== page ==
We talked about decision patterns (one-sided, two-sided, many-sided, Section 3.2), talked about string methods (Sections 4.1, 4.2), and talked about file input (we'll do file output next), see Section 4.3. We'll continue with general programming patterns (Chapter 5).
If you are working with textfiles on a Mac, do the following: Add
at the top of your program, and then instead of open use codecs.open, specifying 'UTF-8' as the encoding scheme):
In class we also mentioned:
Submission: The homework is due by midnight (I will not accept late homeworks). You can submit your homework through d2l into the drop-box for this homework.
Please prepare your homework as a single file containing all answers (e.g. doc, docx, or pdf, not a zip file). When submitting programs, include the programs, together with screenshots of test-runs of your program (make sure screenshots are sized so the text is legible; resize and/or crop the images). For an example, see hwexample.docx. How to take screenshots? Check out screenshots for MAC, Windows, Linux. Unless I ask for it specifically, you do not have to submit separate files with program code or executables. If multiple files are necessary, please do not zip them up, just submit them separately.
1. (Reading Assignment) (Re)Read Sections 4.1-4.3. If you want to read ahead, check out 5.1, and 5.2.
2. (Stocks, 15pt) You want to simulate the trajectory of a stock on the stock market. You are using a simple model: the stock has some initial value, init. Every day, the stock goes up or down by a percentage in the range (lower, upper), where that percentage is a random real number in that range (including upper and lower bound). You want to simulate this behaviour for a given number of days.
a) [10pt] Write a function stock(init, lower, upper, days) which simulates a stock with initial value init, and what it's value is after days days. Note that the answer varies, since the percentage increase/decrease each day is a random number in the range (lower, upper), and that number changes each day. A change of per in the value val of the stock is simply calculated as val = val*(1+per/100); for negative per this is a decrease.
Hint: You can make the problem deterministic by choosing upper=lower which is what I did in some of the examples. That way you can eliminate randomness for testing. The random module supports a function random() which gives you a random number between 0 and 1 (uniformly distributed). Use arithmetic to turn this number into a random number between lower and upper.
b) [5pt] The stock function runs a single simulation of the stock market; to get better data, you want to repeat the simulation a given number of times and average the outcome. Implement a function simulate(init,lower,upper,days,repeat) that runs the stock() function repeat many times, and returns the average outcome. If you had trouble implementing the stock() function, define stock as return init*(1+random()/100)**days. (This is not the correct answer for a).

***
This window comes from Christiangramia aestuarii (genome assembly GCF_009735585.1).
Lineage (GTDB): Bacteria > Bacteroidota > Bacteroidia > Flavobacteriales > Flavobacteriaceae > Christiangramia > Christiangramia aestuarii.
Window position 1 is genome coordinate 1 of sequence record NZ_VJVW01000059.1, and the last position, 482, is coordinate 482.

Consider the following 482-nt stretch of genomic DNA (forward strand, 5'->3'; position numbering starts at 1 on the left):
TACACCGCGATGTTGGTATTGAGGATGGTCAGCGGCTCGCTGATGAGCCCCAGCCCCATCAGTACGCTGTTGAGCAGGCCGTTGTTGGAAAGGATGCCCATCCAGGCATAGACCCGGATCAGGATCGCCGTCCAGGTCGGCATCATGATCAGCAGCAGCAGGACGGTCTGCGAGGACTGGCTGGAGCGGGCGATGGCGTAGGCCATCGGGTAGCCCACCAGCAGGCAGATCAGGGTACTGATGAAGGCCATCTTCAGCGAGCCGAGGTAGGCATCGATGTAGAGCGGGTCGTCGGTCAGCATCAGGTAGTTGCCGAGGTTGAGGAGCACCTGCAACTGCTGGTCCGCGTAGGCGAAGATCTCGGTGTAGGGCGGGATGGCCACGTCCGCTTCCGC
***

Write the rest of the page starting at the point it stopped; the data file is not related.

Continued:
3. (Finding Words, 15pt) We wrote a program find_word(word, fname) that prints all lines in a file which contain a specific word. Start with the basic version of that (I started with the first version included in week3.py), and modify it to implement a function find_words(words, fname) which finds all lines that contain any of the words on the list words. When reporting the line, include the information which words were found in the line. See below for a test-run (with default value fname = 'innocents.txt' which you can find in the week 2 content on d2l). If you are on a Mac, read intro text at top on use of codecs.
a) [6pt] Implement a function find(words1, words2) which returns a list of all words in the list words1 that also occur in the list words2. Do use a loop to implement this function, do not use sets/set intersection or anything similar. Only, if you cannot implement this function yourself, use returns list(set(words1) & set(words2)) for use in the following problems.
b) [9pt] Using the find function from a), implement find_words. In the output, it is ok, if you show the words that were found as a list, e.g. "Found ['perdirion'] in following lines:" as opposed to the output I show below, where the brackets are removed.
4. (Nice sequences, 10pt) Here is a nice number puzzle, for more on the puzzle, see this blog post. You are trying to find the longest sequence of numbers so that
all numbers are between 1 and 100 (inclusive)
no number is repeated
every number (except the first) divides the number before it, or is a multiple of it.
A sequence satisfying these properties is called nice. For example, 4, 2, 18, 6, 3 is a nice sequence. 4, 400 is not (violates first condition). Write a program nice(lst) that takes a list lst of numbers and returns True if and only if the sequence it is given is nice.
Note: The goal of the puzzle is to find as long a nice sequence as possible (this is not part of your homework, though you're welcome to try). There is a nice sequence of 77 numbers, and that's known to be best possible (there are no nice sequences of 78 numbers). Hint: what type of loop do you need here? Hint 2: There are three conditions. Implement one at a time. Hint 3: no, you don't need a nested loop for testing duplicates, it's easy to get a list of numbers you already encountered.